Help your landlord get to “yes” by going the extra mile before and during move-out. Clean the place thoroughly, offer to paint or make minor repairs that don’t require specialized labor, make a concerted effort to find replacement tenants – without usurping the landlord’s duty to mitigate – and sing the landlord’s praises on online tenant forums.
If your landlord isn’t willing to outright forgive outstanding rent, the next best thing is to work out a mutually agreeable repayment plan without going to court. If you owe four months’ rent, perhaps your landlord will accept installments over the following 12 or 18 months. Ultimately, your landlord would probably prefer full – or even partial – payment over time to a substantial write-off.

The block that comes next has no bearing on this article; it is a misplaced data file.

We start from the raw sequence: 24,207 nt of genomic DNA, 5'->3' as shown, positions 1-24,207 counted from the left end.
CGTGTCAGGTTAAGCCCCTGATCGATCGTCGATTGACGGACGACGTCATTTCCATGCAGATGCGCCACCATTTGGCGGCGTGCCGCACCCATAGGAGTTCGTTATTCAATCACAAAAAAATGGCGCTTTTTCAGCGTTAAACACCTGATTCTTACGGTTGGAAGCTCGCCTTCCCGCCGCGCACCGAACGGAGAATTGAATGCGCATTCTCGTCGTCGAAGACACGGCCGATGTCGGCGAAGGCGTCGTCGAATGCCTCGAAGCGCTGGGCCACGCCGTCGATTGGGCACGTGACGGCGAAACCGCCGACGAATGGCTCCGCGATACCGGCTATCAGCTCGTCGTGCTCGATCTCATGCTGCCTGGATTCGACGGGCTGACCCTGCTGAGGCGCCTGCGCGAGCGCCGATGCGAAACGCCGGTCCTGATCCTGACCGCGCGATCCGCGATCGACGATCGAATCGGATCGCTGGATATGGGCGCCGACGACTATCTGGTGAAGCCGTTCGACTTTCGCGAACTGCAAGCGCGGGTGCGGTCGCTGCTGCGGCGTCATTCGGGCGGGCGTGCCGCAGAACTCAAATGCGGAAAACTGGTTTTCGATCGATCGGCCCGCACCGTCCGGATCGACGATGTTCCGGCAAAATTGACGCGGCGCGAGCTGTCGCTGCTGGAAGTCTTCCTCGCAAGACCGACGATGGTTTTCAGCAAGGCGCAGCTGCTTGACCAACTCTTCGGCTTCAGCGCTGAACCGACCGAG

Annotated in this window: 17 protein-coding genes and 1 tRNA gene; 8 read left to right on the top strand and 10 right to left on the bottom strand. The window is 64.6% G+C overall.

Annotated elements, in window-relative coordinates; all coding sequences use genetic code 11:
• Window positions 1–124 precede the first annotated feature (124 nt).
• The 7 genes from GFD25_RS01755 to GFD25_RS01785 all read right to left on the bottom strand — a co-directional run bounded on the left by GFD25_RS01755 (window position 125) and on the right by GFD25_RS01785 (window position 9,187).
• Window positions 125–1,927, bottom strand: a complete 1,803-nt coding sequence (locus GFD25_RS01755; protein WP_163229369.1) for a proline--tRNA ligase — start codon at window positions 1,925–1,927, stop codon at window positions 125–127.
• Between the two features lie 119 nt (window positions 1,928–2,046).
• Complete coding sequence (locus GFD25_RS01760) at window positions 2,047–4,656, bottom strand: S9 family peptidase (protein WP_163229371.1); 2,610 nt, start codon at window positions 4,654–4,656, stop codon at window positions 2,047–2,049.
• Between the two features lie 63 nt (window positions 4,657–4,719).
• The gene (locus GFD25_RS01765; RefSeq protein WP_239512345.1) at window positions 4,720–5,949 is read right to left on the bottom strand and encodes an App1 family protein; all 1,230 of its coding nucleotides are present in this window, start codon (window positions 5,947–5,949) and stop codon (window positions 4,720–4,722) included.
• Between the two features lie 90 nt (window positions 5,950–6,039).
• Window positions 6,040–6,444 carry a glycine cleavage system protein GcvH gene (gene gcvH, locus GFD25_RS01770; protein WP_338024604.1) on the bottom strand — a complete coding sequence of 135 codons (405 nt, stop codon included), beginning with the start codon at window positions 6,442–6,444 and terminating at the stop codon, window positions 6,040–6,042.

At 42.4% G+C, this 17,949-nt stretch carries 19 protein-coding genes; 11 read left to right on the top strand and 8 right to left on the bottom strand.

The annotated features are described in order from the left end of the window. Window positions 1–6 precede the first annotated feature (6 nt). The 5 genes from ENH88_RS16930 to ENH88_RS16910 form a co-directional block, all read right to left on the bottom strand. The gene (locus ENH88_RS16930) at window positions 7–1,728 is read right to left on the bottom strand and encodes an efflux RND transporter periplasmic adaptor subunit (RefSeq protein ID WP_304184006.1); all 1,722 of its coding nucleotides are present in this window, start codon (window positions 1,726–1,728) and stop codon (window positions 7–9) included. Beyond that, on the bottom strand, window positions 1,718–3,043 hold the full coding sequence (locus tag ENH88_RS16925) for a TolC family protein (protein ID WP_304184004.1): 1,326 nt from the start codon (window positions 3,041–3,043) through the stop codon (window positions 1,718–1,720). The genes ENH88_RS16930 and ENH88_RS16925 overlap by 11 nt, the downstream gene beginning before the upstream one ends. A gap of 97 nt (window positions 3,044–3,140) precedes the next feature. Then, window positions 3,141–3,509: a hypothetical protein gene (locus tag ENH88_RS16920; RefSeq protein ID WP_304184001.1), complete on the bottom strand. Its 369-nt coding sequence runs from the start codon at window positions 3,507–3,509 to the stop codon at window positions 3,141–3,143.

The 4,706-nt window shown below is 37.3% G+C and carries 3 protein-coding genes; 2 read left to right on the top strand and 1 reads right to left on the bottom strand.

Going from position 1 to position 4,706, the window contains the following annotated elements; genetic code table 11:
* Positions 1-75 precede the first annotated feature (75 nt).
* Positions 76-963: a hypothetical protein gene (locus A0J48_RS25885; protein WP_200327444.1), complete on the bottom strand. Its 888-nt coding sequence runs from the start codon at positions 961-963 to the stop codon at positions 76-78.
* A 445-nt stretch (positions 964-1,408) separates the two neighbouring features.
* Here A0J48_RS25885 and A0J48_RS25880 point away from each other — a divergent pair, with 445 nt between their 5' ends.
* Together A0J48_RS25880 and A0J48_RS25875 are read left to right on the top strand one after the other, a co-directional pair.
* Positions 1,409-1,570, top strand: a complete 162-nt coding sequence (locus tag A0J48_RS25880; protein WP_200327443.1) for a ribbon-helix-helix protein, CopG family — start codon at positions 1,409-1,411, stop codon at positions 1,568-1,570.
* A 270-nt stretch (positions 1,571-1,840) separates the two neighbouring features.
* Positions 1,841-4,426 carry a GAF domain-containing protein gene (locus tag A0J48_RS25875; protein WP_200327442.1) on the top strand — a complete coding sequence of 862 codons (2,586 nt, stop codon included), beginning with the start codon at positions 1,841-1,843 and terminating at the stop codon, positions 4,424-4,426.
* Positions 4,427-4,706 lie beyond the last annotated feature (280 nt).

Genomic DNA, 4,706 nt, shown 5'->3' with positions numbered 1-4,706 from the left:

That my decision to break my lease ended well enough for all involved hasn’t assuaged my lingering regret. Although we parted amicably, I can’t help feeling that I let my landlord down; I can’t imagine he was happy that I left early.
Years later, it’s easy for me to tell readers not to do what I did and break a lease voluntarily without a permissible justification. Your decision might work out as well as mine, and you may well mitigate the financial harm by following the guidance here. But that doesn’t necessarily make it right.
On the other hand, if your current housing situation threatens your safety, liberty, or privacy, you have every right to leave with all due haste and worry about exercising your legal rights later. Your life is more important than any temporary financial setback.
Have you ever broken your apartment lease? How did it go for you?